Hard and Dangerous Work
Wheeler’s job was to operate and maintain deployed systems (Rigid Hulled Inflatable Boats (RHIBs) and Unmanned Underwater Vehicles (UUVs)) in support of U.S. Navy mine counter-measures. He had to lift, push, pull and carry anywhere from 20 to 100 pounds frequently, while crawling, standing, walking, reaching, sitting, swimming, twisting, and climbing ladders. In addition, he had to be able to make quick decisions that would affect the safety of co-workers. He was a brave man, doing hard physical work.
On March 17, 2015, he and his co-workers were struggling to retrieve a 580 pound UUV out of the water before a storm hit. A problem with the fuel line stalled the retrieval and forced them to lift it during the gale. Ten-foot waves made the operation particularly dangerous. While lifting the UUV on a crane, Wheeler was hit by the craft and thrown onto the deck, where he landed on his lower back. After a five-hour trip back to port, he was taken by ambulance to the nearest hospital. He has never been able to return to his previous job.
Cleared for Duty
About a year after the accident, Wheeler was released to return to full-time employment with significant restrictions and limitations. Excelis assigned him to a computer job. Wheeler was then injured again in a nonindustrial accident, which caused him another brief period of disability. He returned to his computer job in July 2015, where he stayed for another brief time until Excelis terminated his employment for errors in his work product. Wheeler had found the assignment very difficult because he had no computer skills prior to this assignment.
He applied for long term disability benefits under the Excelis Corporate Welfare Plan. His application and appeal were denied because he reportedly did not meet the definition of “disability” under its terms.
A Baffling Decision
Wheeler was, by all accounts, grievously injured in the accident. His medical files describe disc injuries, fractured ribs, chronic, disabling back pain, pain in his neck, shoulder and legs, depression, anxiety, posttraumatic stress disorder and sleep disturbances. From a human perspective, all of this is consistent with the story of a man whose body is broken and who has lost the ability to make a living. How could MetLife have denied this claim?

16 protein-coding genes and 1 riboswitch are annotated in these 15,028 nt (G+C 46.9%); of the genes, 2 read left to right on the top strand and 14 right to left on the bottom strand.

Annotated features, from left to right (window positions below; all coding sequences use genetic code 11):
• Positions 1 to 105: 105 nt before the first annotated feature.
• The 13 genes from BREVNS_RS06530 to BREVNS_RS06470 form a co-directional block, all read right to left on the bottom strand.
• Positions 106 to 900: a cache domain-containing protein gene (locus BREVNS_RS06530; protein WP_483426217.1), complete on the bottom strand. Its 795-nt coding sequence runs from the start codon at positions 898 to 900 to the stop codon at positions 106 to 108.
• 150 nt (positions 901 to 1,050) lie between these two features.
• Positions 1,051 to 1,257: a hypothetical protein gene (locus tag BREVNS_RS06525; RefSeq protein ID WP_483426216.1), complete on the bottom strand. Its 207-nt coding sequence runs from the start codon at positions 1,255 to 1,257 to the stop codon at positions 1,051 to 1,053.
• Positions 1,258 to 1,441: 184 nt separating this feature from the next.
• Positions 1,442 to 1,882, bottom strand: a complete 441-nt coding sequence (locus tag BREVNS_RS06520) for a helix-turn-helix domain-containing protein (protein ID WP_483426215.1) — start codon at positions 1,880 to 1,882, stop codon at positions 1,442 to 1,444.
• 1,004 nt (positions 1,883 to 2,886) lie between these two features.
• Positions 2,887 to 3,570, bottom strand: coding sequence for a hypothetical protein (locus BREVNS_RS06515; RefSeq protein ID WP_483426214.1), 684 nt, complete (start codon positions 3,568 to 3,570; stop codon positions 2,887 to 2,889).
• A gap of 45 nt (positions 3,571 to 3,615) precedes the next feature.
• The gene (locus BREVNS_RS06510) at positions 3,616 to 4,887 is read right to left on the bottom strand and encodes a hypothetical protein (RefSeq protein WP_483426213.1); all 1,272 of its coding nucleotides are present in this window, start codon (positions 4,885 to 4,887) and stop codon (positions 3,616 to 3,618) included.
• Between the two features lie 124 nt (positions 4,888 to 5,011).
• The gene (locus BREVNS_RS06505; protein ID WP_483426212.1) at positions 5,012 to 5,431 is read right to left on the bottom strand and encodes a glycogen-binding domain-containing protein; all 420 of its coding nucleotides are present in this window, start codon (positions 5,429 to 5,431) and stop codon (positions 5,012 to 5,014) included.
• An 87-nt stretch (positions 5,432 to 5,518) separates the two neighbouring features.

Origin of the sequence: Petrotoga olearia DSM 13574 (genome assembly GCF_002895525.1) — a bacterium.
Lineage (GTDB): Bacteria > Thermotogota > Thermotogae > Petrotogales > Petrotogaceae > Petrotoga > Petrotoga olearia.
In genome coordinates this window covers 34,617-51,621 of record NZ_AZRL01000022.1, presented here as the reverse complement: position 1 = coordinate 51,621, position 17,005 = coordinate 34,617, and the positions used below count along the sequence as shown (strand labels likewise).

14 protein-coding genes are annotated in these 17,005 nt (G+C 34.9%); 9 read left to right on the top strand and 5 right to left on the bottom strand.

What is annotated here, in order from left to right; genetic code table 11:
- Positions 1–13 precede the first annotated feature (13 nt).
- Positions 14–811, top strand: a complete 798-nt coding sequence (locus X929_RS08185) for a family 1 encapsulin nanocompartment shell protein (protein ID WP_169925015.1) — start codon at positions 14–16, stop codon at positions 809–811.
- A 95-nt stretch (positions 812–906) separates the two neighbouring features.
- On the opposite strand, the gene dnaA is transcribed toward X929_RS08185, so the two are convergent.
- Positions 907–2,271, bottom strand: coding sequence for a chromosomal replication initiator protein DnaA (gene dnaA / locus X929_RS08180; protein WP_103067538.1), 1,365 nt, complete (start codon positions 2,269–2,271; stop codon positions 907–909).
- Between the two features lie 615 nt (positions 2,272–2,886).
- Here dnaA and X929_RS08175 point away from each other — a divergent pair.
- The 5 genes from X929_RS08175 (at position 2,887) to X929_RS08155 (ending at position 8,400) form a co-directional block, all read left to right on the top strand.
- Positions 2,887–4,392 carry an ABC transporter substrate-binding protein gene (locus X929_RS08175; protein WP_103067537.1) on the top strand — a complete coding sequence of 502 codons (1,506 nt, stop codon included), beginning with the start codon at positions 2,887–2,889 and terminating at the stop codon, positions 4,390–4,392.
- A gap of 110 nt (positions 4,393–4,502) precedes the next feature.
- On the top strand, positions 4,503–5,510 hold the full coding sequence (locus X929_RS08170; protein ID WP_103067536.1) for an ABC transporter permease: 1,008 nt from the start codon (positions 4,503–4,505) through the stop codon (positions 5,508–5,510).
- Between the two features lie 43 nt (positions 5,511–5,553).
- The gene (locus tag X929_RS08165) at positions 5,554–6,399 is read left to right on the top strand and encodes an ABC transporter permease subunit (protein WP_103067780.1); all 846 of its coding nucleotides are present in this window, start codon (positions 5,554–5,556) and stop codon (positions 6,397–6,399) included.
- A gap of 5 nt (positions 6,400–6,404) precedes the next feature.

As described in the Complaint, a MetLife in-house nurse clinician reviewed Wheeler’s physical diagnoses and confirmed findings of mild muscular spasm, disc protrusion at L4 – L5 and mild foraminal narrowing, fractures at the 2nd, 3rd and 4th anterior ribs and somatic dysfunction of the thoracic and sacral regions. She nonetheless concluded that Wheeler was able to return to work at his own occupation.
A MetLife psychiatric clinical specialist who conducted only a medical records review admitted that the report from the treating psychiatrist noted symptoms of depression, PTSD, anxiety and avoidant behavior. However, the specialist similarly opined that there was a lack of documented symptoms to support an inability to perform his own occupation from March 2015, the date of the accident, through the date of his review.
The results raise many questions, especially on the basis of the evidence offered in the Complaint. It is tempting to question the quality, objectivity or the possibility of an inherent conflict of interest when a plan administrator has final say about the plan’s’ financial obligations toward a claimant.
Is it Time to Have a Better Look at Medical Records?
The biggest piece of the puzzle in a claim for long term disability benefits is the medical evidence. The District Courts in many jurisdictions give great deference to a plan administrator’s initial decision about this information, stepping in to reverse an administrative decision only when it can be shown to have been arbitrary and capricious.
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That does not necessarily mean that an administrative decision would be overturned, but the chance at a second, fresh review of evidence may be fairer to claimants like Christopher Wheeler, who appear to have suffered from an economic wrong that compounds physical harm. Wheeler’s situation is even more compelling because the risks he took were a matter of course in a job that was important and necessary for national security.